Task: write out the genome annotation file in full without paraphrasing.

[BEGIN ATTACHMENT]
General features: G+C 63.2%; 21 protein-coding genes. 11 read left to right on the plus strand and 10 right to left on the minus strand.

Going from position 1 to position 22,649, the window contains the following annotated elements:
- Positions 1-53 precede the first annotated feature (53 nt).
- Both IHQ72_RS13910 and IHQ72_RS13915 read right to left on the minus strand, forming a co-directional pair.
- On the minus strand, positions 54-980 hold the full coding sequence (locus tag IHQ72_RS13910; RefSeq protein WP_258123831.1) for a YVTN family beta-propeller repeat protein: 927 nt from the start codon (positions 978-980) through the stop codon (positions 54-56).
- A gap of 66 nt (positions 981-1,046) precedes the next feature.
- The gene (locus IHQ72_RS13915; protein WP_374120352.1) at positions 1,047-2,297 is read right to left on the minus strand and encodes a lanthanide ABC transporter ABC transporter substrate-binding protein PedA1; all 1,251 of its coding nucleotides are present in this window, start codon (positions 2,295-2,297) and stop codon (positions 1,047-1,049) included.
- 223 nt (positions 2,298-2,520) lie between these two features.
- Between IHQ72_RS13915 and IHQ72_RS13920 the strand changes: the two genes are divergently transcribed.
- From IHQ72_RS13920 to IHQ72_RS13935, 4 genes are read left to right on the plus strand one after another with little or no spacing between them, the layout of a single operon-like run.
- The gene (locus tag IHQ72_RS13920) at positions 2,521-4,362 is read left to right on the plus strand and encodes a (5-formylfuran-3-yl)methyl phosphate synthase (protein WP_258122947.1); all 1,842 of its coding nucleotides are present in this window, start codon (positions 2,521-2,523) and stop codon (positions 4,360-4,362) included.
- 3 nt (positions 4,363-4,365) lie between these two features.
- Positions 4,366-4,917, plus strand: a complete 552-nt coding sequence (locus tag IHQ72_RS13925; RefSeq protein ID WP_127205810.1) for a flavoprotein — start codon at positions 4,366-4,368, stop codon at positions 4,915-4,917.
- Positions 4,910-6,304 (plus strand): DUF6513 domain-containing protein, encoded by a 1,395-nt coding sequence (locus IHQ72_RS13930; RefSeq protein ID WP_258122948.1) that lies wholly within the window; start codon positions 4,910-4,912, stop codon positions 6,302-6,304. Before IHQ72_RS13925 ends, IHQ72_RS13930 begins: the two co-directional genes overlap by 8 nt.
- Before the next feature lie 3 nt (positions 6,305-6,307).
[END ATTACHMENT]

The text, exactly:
General features: G+C 63.2%; 21 protein-coding genes. 11 read left to right on the plus strand and 10 right to left on the minus strand.

Going from position 1 to position 22,649, the window contains the following annotated elements:
- Positions 1-53 precede the first annotated feature (53 nt).
- Both IHQ72_RS13910 and IHQ72_RS13915 read right to left on the minus strand, forming a co-directional pair.
- On the minus strand, positions 54-980 hold the full coding sequence (locus tag IHQ72_RS13910; RefSeq protein WP_258123831.1) for a YVTN family beta-propeller repeat protein: 927 nt from the start codon (positions 978-980) through the stop codon (positions 54-56).
- A gap of 66 nt (positions 981-1,046) precedes the next feature.
- The gene (locus IHQ72_RS13915; protein WP_374120352.1) at positions 1,047-2,297 is read right to left on the minus strand and encodes a lanthanide ABC transporter ABC transporter substrate-binding protein PedA1; all 1,251 of its coding nucleotides are present in this window, start codon (positions 2,295-2,297) and stop codon (positions 1,047-1,049) included.
- 223 nt (positions 2,298-2,520) lie between these two features.
- Between IHQ72_RS13915 and IHQ72_RS13920 the strand changes: the two genes are divergently transcribed.
- From IHQ72_RS13920 to IHQ72_RS13935, 4 genes are read left to right on the plus strand one after another with little or no spacing between them, the layout of a single operon-like run.
- The gene (locus tag IHQ72_RS13920) at positions 2,521-4,362 is read left to right on the plus strand and encodes a (5-formylfuran-3-yl)methyl phosphate synthase (protein WP_258122947.1); all 1,842 of its coding nucleotides are present in this window, start codon (positions 2,521-2,523) and stop codon (positions 4,360-4,362) included.
- 3 nt (positions 4,363-4,365) lie between these two features.
- Positions 4,366-4,917, plus strand: a complete 552-nt coding sequence (locus tag IHQ72_RS13925; RefSeq protein ID WP_127205810.1) for a flavoprotein — start codon at positions 4,366-4,368, stop codon at positions 4,915-4,917.
- Positions 4,910-6,304 (plus strand): DUF6513 domain-containing protein, encoded by a 1,395-nt coding sequence (locus IHQ72_RS13930; RefSeq protein ID WP_258122948.1) that lies wholly within the window; start codon positions 4,910-4,912, stop codon positions 6,302-6,304. Before IHQ72_RS13925 ends, IHQ72_RS13930 begins: the two co-directional genes overlap by 8 nt.
- Before the next feature lie 3 nt (positions 6,305-6,307).